Prime Minister Shinzo Abe, left, and Yuriko Koike at a debate in Tokyo, October 2017.
Kim Kyung Hoon / Reuters

On September 28, Japanese Prime Minister Shinzo Abe dissolved the lower house of the Japanese Diet and called a snap election for October 22. The move was a calculated gamble to seize on the modest recovery in Abe’s approval ratings that has accompanied increased tensions on the Korean Peninsula. Abe’s hope is that the Japanese electorate will return his Liberal Democratic Party (LDP) to office without costing him the two-thirds supermajority that he currently holds with a coalition partner, the Komeito Party—a possibility that seemed remote earlier this summer, when the Abe government’s approval ratings sank to only 32.5 percent, their lowest point ever.

Abe’s government has suffered in the polls in recent months due to a string of influence-peddling scandals as well as a number of political gaffes by key aides, including the former defense minister and Abe protégé Tomomi Inada. Since the low point in July, however, Abe has recovered some popularity through a significant reshuffle of his cabinet while benefitting from a spike in tensions with North Korea, which over the past two months launched two ballistic missile tests over Japanese territory and detonated a hydrogen bomb. The prime minister’s approval ratings now sit around 41 percent. 

But although Abe’s ruling LDP remains the favorite to win the election later this month, Japanese politics are changing. First was the halfhearted attempt by the long-struggling Democratic Party (DP)—the main opposition to the LDP—to rebrand itself by shaking up its leadership. In early September, former Foreign Minister Seiji Maehara was elected to take over as DP leader following the resignation of the previous leader in July. Maehara, a conservative-leaning figure, had vowed to turn the corner for the struggling party, whose popularity had plummeted despite significant public disenchantment with the Abe government. Maehara divided opinion within the DP by critiquing the party’s reluctant electoral cooperation with Japan’s Communist Party. In early August, polls indicated that only seven percent of Japanese voters supported the DP, as opposed to 39 percent for the LDP.

Although Abe’s ruling LDP remains the favorite to win the election later this month, Japanese politics are changing.

Maehara’s rebranding, however, quickly took a drastic turn. On the same day that Abe dissolved the Diet, Maehara effectively disbanded the DP and agreed to join forces with Kibo no To (Party of Hope), the newly minted nationalist party of Tokyo’s governor, Yuriko Koike. According to Koike, the Party of Hope looks to occupy the political center and provide an alternative to the LDP’s dated conservatism. Maehara believed that folding the DP and aligning it (at least for this election) with Koike might present the best chance to end Abe’s five-year reign. This move was contested by some in the DP, who worried that any union with Koike’s party would spell an end to their own party’s traditionally liberal policies, especially those opposing further national security reforms and the revision of Japan’s constitution. (The Party of Hope remains mostly in lockstep with the LDP on security and foreign affairs.) These dissenters split and formed their own party, the Constitutional Democratic Party of Japan (CDP), led by the deputy head of the DP, Yukio Edano.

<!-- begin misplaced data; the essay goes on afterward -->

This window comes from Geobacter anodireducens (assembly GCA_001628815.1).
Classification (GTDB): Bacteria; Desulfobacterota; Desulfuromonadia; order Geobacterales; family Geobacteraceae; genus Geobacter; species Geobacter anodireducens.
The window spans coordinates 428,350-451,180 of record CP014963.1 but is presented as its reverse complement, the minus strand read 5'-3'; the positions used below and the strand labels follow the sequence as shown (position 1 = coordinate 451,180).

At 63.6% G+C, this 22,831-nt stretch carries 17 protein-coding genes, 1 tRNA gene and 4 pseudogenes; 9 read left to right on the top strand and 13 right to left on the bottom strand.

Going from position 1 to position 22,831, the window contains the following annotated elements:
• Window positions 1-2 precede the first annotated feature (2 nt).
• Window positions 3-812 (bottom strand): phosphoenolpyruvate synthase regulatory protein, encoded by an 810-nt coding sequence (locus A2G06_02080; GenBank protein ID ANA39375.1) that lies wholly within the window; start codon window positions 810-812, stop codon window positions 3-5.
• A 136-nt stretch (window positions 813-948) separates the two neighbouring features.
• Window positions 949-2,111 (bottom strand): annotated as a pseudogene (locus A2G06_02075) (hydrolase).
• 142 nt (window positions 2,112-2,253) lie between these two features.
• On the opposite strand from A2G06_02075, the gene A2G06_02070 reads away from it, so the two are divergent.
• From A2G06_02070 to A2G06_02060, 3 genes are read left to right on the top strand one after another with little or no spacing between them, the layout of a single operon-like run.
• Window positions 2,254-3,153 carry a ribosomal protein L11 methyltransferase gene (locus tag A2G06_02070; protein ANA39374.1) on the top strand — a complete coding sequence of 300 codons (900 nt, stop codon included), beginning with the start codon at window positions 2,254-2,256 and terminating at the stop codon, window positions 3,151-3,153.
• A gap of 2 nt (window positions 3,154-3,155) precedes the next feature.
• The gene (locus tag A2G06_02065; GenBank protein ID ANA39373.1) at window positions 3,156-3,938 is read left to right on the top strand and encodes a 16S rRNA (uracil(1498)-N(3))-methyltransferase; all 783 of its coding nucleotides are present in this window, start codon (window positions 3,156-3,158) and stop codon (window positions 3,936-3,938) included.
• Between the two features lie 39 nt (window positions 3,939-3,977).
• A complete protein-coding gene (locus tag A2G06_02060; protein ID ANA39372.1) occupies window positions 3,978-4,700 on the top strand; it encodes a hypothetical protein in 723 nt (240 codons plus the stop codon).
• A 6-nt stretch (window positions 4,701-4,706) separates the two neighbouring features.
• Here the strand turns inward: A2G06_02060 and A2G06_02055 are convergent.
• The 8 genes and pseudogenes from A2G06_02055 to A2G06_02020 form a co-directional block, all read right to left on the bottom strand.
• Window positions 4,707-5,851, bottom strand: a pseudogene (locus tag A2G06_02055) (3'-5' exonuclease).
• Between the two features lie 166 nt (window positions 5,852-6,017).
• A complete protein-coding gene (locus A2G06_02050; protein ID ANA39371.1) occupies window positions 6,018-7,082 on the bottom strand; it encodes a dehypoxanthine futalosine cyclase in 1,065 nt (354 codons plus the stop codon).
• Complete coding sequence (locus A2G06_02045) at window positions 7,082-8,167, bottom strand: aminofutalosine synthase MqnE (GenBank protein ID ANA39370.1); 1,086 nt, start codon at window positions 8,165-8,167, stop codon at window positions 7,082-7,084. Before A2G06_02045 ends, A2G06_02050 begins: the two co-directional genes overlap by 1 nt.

Koike’s re-emergence on the national scene, where she was previously a long-standing LDP Diet member and two-time cabinet official, is not altogether surprising: there had been rumors for months in Tokyo that she wished to challenge Abe. And the authoritative victory of her municipal party, Tokyoites First, over the LDP (and the DP) in the Tokyo metropolitan elections this July boosted her political prospects.

At first, Koike appeared to have caught Abe and his allies flat-footed. Abe’s plan to call a snap election was the worst-kept secret in Tokyo this fall. Koike seized the opportunity by launching her new party—complete with a slick advertising campaign portraying her as a reformer against Japan’s male-dominated political scene —just before Abe’s official call for the new election, taking the wind from Abe’s sails and capturing the nation’s attention at just the right moment. Maehara’s decision to effectively disband the DP, allowing many of its candidates to run for Koike’s party, only compounded the LDP’s surprise.

Tokyo Governor Yuriko Koike at a campaign rally in Tokyo, October 2017.
Issei Kato / Reuters

If Koike’s party is somehow able to win, or even damage Abe enough to force his resignation as Prime Minister, it would be a political coup for her and her new ally Maehara. The early signs had been positive: a September 30 poll from Kyodo News indicated that although 24 percent of voters supported the LDP, nearly 15 percent initially supported the Party of Hope and 43 percent were undecided. Koike had also seen a surge of interest in her personally, with 33 percent of Japanese saying she is their top choice for prime minister, compared to 46 percent favoring Abe.